Why 10 seconds wasn’t good enough wasn’t obvious to me since it should involve a simple copy of a list over a GenServer.call message, so I didn’t feel like (1) would cause the actual root problem. I was too worried about (2) leading to mailbox flood as it would remove backpressure. That left (3): figure out why InternalTransactionFetcher needs more than 10 seconds. It was the harder path, but better long-term.

Profiling

I couldn’t remember how to configure tracing of calls to get call timing stats, so instead, I decided to use :eprof. Completely unexpectedly, erlang:send/3 took the most time!

Function Calls % Time µs / Call
Indexer.BufferedTask.buffer_entries/2 3145 0.16 98186 31.22
Elixir.Enum."-chunk_while/4-fun-0-"/3 213086 0.16 99449 0.47
:lists.do_flatten/2 219409 0.19 119474 0.54
Stream.Reducers."-chunk_every/5-fun-0-"/5 213086 0.23 146141 0.69
:lists.reverse/2 21407 0.27 169811 7.93
:gen_server.try_dispatch/3 4568 0.61 377158 82.57
:queue.len/1 2250 3.40 2117414 941.07
:erlang.send/3 2250 94.28 58679566 26079.81

Since sends were dominating by so much time, I wanted to check if we were backing up processing messages. Using :observer, I was able to get the stack trace from the named Indexer.InternalTransactionFetcher process. The Stack Trace tab often showed Indexer.InternalTransactionFetcher busy spawning the next batch.

Process info for Indexer.InternalTransactionFetcher

Determining the cause of the slow send was going to be difficult though, because Indexer.TaskSupervisor was a Task.Supervisor used for all Tasks in Indexer, not just for Indexer.InternalTransactionFetcher’s Tasks. I decided to restructure the supervision tree, so that each “fetcher” that spawned Tasks would have its own Task.Supervisor and I would be able to attribute memory usage to specific fetchers and ensure that other fetchers weren’t slowing down Indexer.InternalTransactionFetcher talking to Indexer.TaskSupervisor.

Before:

Indexer supervision tree before

After:

Indexer supervision tree after

With Indexer.InternalTransaction.Fetcher using its own Task.Supervisor, Indexer.TransactionFetcher.TaskSupervisor, I was able to see that Indexer.InternalTransaction.Fetcher alone is the problem as the timeout still occurred.

When there are performance issues, the easiest thing to do with :observer:

  1. Go to the “Processes” tab.
  2. Sort columns to find outliers.

    • Click the “Memory” column to see if any process has an excessive memory usage.
    • Click the “MsgQ” column to see if any process has a message queue size. It is rare that messages stay in queues long enough to be visible in Observer’s GUI.

:observer Processes table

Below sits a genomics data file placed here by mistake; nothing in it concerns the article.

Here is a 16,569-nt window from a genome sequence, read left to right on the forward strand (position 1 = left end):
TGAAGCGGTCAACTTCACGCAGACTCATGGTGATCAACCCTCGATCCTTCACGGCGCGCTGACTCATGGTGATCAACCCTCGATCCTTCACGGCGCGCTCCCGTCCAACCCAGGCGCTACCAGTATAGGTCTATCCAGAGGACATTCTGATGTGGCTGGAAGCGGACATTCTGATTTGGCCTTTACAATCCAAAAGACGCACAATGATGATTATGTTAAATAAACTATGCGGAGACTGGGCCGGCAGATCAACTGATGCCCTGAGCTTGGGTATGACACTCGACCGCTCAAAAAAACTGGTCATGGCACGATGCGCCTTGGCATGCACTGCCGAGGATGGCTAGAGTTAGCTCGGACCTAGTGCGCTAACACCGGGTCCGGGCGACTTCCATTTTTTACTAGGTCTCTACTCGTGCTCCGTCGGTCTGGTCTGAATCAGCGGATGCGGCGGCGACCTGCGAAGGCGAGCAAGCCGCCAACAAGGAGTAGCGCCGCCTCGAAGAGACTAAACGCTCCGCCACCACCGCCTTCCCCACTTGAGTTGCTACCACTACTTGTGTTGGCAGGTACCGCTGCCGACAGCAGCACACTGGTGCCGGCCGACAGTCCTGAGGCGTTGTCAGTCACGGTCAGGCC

In our case, Indexer.InternalTransaction.TaskSupervisor was using 31 MB (!) of memory after only a few minutes and unlike everything else in the system, Indexer.InternalTransaction.Fetcher had a message queue. When I let it run for longer, the memory just kept growing as did the message queue. Whatever was causing the memory leak in Indexer.InternalTransaction.TaskSupervisor was slowing down Indexer.InternalTransactionFetcher to make it have a message queue. The memory leak is the root cause. If I fixed that I would probably fix the message queue and therefore, the original timeout that was reported in the bug.

I had no idea why Indexer.InternalTransaction.TaskSupervisor should really have any noticeable amount of memory, since each Task it is supervising should be a batch of only 10 JSONRPC requests. I added some print statements in Indexer.InternalTransactionFetcher and Indexer.BufferedTask and they both showed just 10 JSONRPC requests of reasonable size.

Grasping at any efficiency problems I could, I was thinking it might be a problem with REFC binaries, because we’re using a lot of JSON parsing. However, it was unlikely that the library would have a leak problem like this, as it would have affected other people as well. That left a problem with how data was transferred to the Task.Supervisor, so I checked the Erlang Efficiency Guide’s Processes chapter for something we were doing wrong.

I was drawn to the Loss of Sharing section

Shared subterms are not preserved in the following cases:

  • When a term is sent to another process
  • When a term is passed as the initial process arguments in the spawn call
  • When a term is stored in an Ets table

So my hypothesis was that the batches had shared subterms that were getting duplicated. We also were using Task.Supervisor.async_nolink/3 with an anonymous function.

[blockscout/apps/indexer/lib/indexer/buffered_task.ex Lines 379 to 381 in 6aaa300]

Task.Supervisor.async_nolink(state.task_supervisor, fn -> 
  {:performed, state.callback_module.run(batch, retries, state.callback_module_state)} 
end) 

I was worried this anonymous’s closure was somehow leading to the memory bloat — that it was grabbing too much from the Indexer.InternalTransactionFetcher as the environment for the closure — so, I decided to switch to Task.Supervisor.async_nolink/5.